Michelle Lensink

Attorney-General's Department

A question put forward to the Hon. B.V. FINNIGAN (Minister for Industrial Relations, Minister for State/Local Government Relations, Minister for Gambling) regarding amalgamation of business units within the Attorney-General's Department.

The Hon. J.M.A. LENSINK (14:31): Thank you, Mr President. I seek leave to make a brief explanation before asking the Minister for Consumer Affairs a question about amalgamation of business units within the Attorney-General's Department.

Leave granted.

The Hon. J.M.A. LENSINK: In the most recent budget, the amalgamation of a number of business units was announced within the Attorney-General's Department, including OCBA and the Office of the Liquor and Gambling Commissioner, which we are told will amount to a saving for the department of $23.3 million over four years.

I have been contacted by concerned people in industry, and they have voiced specific concerns that this move will result in loss of expertise in certain areas, leading to poorer licensing and policing outcomes. My questions are:

1.What consultation, if any, was conducted with industry prior to the announcement?

2.Given that the budget outlined that savings will occur in this current financial year, when will the process of amalgamation begin?

3.What commitments has the minister provided to industry to ease these concerns?

The Hon. G.E. GAGO (Minister for Regional Development, Minister for Public Sector Management, Minister for the Status of Women, Minister for Consumer Affairs, Minister for Government Enterprises) (14:32): I thank the honourable member for her most important questions. The restructuring of the Attorney-General's Department was a budget savings initiative, which was put forward in light of our need to respond to the global economic crisis and to bring our budget back on line and to ensure that we had a long-term, sustainable approach to our budget, and that meant taking the hard decisions—and we made many of them—to bring our spending into check. The restructure of the AGD was one of those initiatives, and it went through those budgetary processes, along with other budget savings initiatives that were put forward and considered, and this one was finally adopted.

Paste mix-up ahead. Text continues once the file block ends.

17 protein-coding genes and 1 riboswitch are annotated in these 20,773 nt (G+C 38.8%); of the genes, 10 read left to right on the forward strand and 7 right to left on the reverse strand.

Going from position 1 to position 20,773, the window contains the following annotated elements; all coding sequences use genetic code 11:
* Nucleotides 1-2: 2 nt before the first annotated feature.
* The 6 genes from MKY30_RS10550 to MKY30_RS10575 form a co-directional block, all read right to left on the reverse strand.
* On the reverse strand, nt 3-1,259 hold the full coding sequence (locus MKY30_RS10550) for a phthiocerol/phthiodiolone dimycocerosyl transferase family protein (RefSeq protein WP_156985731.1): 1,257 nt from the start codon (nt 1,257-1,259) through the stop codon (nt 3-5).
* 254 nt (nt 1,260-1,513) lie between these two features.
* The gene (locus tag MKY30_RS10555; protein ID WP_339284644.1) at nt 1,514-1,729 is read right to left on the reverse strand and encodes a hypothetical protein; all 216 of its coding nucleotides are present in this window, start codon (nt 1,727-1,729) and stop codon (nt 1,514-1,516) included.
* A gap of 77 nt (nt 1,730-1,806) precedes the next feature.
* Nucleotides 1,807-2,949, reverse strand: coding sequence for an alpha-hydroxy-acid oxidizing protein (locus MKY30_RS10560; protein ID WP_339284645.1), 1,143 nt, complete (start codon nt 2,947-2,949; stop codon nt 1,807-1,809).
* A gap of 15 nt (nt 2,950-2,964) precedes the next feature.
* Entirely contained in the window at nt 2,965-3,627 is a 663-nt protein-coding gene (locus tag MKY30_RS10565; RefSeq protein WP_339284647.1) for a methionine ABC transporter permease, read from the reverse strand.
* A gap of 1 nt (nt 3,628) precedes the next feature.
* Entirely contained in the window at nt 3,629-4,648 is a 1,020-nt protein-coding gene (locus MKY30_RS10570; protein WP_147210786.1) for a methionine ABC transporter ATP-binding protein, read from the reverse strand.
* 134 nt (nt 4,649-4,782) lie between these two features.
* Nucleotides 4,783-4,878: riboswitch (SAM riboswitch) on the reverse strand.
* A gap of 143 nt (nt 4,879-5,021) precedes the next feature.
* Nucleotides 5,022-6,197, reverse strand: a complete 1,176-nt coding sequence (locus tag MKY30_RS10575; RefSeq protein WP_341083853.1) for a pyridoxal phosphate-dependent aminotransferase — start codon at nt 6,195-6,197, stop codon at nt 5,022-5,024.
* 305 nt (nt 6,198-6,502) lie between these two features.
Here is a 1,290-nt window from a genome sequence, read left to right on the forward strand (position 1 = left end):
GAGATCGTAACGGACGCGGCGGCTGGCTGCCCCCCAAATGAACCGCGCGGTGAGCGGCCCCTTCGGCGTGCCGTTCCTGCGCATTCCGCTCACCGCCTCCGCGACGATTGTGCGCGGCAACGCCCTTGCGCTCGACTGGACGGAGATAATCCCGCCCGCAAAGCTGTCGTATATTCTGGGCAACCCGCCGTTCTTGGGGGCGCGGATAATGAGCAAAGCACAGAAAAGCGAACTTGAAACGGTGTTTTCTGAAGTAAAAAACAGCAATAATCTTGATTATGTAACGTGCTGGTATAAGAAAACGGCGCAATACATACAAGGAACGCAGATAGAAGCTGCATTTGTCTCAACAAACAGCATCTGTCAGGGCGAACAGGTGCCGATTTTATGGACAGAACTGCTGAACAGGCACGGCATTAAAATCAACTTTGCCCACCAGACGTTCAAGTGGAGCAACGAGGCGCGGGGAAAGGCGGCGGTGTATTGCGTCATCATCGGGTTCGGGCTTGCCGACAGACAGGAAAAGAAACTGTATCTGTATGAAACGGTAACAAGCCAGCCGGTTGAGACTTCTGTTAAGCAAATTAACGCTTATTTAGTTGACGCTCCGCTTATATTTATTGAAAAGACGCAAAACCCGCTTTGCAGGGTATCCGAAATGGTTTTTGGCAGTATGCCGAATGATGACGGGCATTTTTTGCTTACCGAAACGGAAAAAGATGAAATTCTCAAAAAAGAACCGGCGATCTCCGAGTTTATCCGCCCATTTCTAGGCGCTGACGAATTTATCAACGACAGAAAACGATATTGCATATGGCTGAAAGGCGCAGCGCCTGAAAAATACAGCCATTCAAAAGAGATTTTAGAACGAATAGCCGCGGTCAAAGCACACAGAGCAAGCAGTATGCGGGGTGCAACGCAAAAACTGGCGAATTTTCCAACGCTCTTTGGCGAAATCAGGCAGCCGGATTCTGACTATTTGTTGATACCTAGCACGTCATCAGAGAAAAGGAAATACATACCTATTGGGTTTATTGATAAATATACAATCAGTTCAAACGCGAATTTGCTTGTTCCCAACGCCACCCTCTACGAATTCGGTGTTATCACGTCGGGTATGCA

However, there is good news in this story—it is not all bad news—and I am very pleased to talk about this issue here today. As we know, the Attorney-General's Department is undergoing significant change and reform, and one of the main drivers has been the increase in the size of the department over recent years, through machinery of government changes. To maximise organisational strengths and address current structural limitations, the majority of the department's existing business units are being harmonised within the areas of organisational performance, building communities, and business and consumer services.

Each division, to be headed by a deputy chief executive, will lead the formation of a new divisional operating model. I have been advised that this reform will realise economies of skill and scale and seek to improve the value to the community and also to stakeholders. So, core capabilities will be brought together in centres of expertise and made available across the department to improve services to the community, and we believe that the public will, in fact, benefit by some of these changes.